True to the hotel’s dignified history as an 18th-century aristocratic hideout—the French nobility, not much for stomaching death, fled Versailles in 1715 for the Faubourg Saint-Honoré after Louis XIV died—almost everything in Le Bar comes with le pedigree. The English wild-pine paneling is from Esher, Surrey, and is more than 100 years old. The mantelpiece is a 19th-century marble affair from Sienna, Italy. Even Maxime Hoerth, the 26-year-old head barman, is decorated, designated Meilleur Ouvrier de France—the Best Craftsman in France—last year.
Pure tradition, however, is overthrown here, in part by leopard-effect gold silk upholstery and two frescoed murals (one on the ceiling) by Thierry Bruet. White-jacketed mixologists whip up new and classic cocktails, including signature varieties of the old-fashioned on a beautiful granite bar that hails from Montana. Raise a glass to Paris’s new, mixed-blood elite. 112 Rue de Faubourg Saint-Honoré; 33-1/53-43-42-41; lebristolparis.com.
Photo courtesy of Pink Elephant
After a running a string of outlets in South America and opening pop-up locations in Southampton and St. Barths over the last three years, Pink Elephant owners David Sarner and Robert Montwaid have returned to their New York roots. The updated nightclub, designed by Manhattan-based architect and special installation artist Bradley Rothenberg, opened in June on West Eighth Street in Greenwich Village. The 4,000-square-foot venue has three contemporary spaces: a lounge, a mixology bar and an Infinity Room, complete with black mirrors and LEDs. 40 W. Eighth St.; 212-777-1511; pinkelephantclub.com.
Photo by Noah Fecks
Just in time for the opening ceremonies of the Olympics, Stone Rose Lounge—one of the Upper West Side’s première cocktail bars—has developed a special drinks menu to celebrate the 2012 Summer Games. The libations are named for the national anthems of Italy, the United Kingdom, Greece, Spain and the United States and feature traditional ingredients from each respective country. The Brothers of Italy (pictured above), for instance, is a subtle blend of gin, Aperol and vermouth, with a splash of orange bitters; the Star Spangled Banner features bourbon, rhubarb bitters and strawberry slices. (The bar’s sister establishments, Whiskey Park and Living Room, will also be serving the drinks.) Sip with pride—the cocktails are available through August 12, when the games come to a close. Time Warner Center, 10 Columbus Cir., 4th fl.; 212-823-9770; gerberbars.com.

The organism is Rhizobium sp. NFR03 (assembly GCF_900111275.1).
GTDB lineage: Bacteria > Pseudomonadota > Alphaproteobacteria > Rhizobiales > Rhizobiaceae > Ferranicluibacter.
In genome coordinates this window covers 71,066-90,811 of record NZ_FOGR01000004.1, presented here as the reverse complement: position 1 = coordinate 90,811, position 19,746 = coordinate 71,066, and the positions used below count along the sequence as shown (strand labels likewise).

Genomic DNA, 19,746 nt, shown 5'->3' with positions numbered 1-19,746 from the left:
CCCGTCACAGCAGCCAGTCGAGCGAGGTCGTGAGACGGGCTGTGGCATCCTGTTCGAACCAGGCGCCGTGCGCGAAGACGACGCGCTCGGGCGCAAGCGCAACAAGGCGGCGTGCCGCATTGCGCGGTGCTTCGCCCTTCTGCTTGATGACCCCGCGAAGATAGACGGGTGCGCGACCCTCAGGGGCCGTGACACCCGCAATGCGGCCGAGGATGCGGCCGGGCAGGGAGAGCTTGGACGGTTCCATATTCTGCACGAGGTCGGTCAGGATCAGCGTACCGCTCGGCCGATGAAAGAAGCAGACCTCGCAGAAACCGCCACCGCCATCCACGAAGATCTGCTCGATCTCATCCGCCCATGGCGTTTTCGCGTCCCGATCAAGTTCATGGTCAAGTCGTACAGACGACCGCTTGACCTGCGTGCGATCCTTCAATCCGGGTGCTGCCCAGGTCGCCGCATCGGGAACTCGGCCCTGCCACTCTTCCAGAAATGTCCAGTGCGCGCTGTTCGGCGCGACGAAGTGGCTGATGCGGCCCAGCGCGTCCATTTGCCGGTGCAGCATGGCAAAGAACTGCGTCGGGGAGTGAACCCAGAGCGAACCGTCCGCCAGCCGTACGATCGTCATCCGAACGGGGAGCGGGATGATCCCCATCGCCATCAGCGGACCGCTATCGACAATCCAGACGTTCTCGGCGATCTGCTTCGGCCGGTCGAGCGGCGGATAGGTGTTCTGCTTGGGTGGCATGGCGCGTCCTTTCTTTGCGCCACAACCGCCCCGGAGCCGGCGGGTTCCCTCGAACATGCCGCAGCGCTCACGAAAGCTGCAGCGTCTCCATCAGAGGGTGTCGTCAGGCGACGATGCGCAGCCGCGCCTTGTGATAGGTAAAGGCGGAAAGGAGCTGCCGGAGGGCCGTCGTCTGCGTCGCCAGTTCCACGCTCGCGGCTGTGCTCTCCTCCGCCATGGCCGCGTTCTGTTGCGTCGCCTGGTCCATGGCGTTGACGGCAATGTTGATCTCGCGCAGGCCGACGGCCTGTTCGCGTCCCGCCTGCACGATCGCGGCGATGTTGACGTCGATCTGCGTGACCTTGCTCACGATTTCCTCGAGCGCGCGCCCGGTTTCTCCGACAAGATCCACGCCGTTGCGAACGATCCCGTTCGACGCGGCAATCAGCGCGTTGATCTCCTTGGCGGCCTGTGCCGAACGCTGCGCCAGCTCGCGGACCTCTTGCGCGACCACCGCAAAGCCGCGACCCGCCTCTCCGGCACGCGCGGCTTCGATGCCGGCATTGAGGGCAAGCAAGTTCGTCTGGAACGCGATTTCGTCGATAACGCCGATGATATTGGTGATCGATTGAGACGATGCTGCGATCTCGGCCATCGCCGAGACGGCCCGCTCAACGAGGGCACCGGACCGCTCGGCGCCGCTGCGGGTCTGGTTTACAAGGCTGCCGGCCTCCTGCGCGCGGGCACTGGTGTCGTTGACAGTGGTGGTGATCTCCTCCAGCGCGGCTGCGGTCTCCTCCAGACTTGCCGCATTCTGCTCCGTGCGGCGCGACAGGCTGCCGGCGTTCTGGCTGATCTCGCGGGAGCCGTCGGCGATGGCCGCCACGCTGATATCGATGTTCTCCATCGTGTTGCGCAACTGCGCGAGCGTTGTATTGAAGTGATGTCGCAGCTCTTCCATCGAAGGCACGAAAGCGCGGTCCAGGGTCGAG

Courtesy of The Double Seven
It is a familiar New York story: Hotspot closes for a vague reason (“overcrowding;” “unpaid fines;” “licensing violations”). L.B.D-wearing patrons are displaced and migrate elsewhere. Bar owners band together in solidarity to open a new incarnation of the old watering hole. Cocktail king Sasha Petraske is involved somehow, whether in person or in spirit. Interior designer is instructed to bring in some high-low element. New establishment makes a splashy debut with a Cinema Society screening after-party. Boldfacers show up. Media blitz follows. Flock of L.B.D.s returns—and so does the sizzle.
The latest version of this tale as old as time involves The Double Seven, the buzzy bar whose 14th Street location died a grave death in January 2007 (“landlord fight”). Recently, the new location opened on Gansevoort Street with a Cinema Society after-party for the screening of director Pedro Almodovar’s film The Skin I Live In. So far Mick Jagger’s been to the lounge. So has Madonna, Steve Martin, Antonio Banderas and Daphne Guinness. And so have we.
Once you enter past the large brass door next to the graffiti painting of Bob Dylan, the ambiance is luxe to the max. The bar top is made of crocodile embossed leather. The base of the bar is made of laser cut steel. The low cocktail tables are Balinese teak. For a nostalgic tug at the hemline, the front seating area is adorned with hand blown glass from the original venue. The bar staff has been trained in none other than Sasha Petraske’s cocktail method. There’s even a dedicated staff member whose job it is to makes the specialty ice (large balls, perfect cubes and crushed).
Go for the cocktails. The Eastside Cocktail, which can be made with gin or vodka, is a favorite; it's a little tart but refreshing due to the cucumber. And go for the volume level. The bar is geared towards conversation, so the music plays only to add to the ambiance, not to make it hard to hear or enable dancing on the banquettes. The door is discretionary based on space (capacity is 160). We recommend dressing like you mean it—and, of course, being respectful to the door persons, Mina and Armando. 63 Gansevoort St.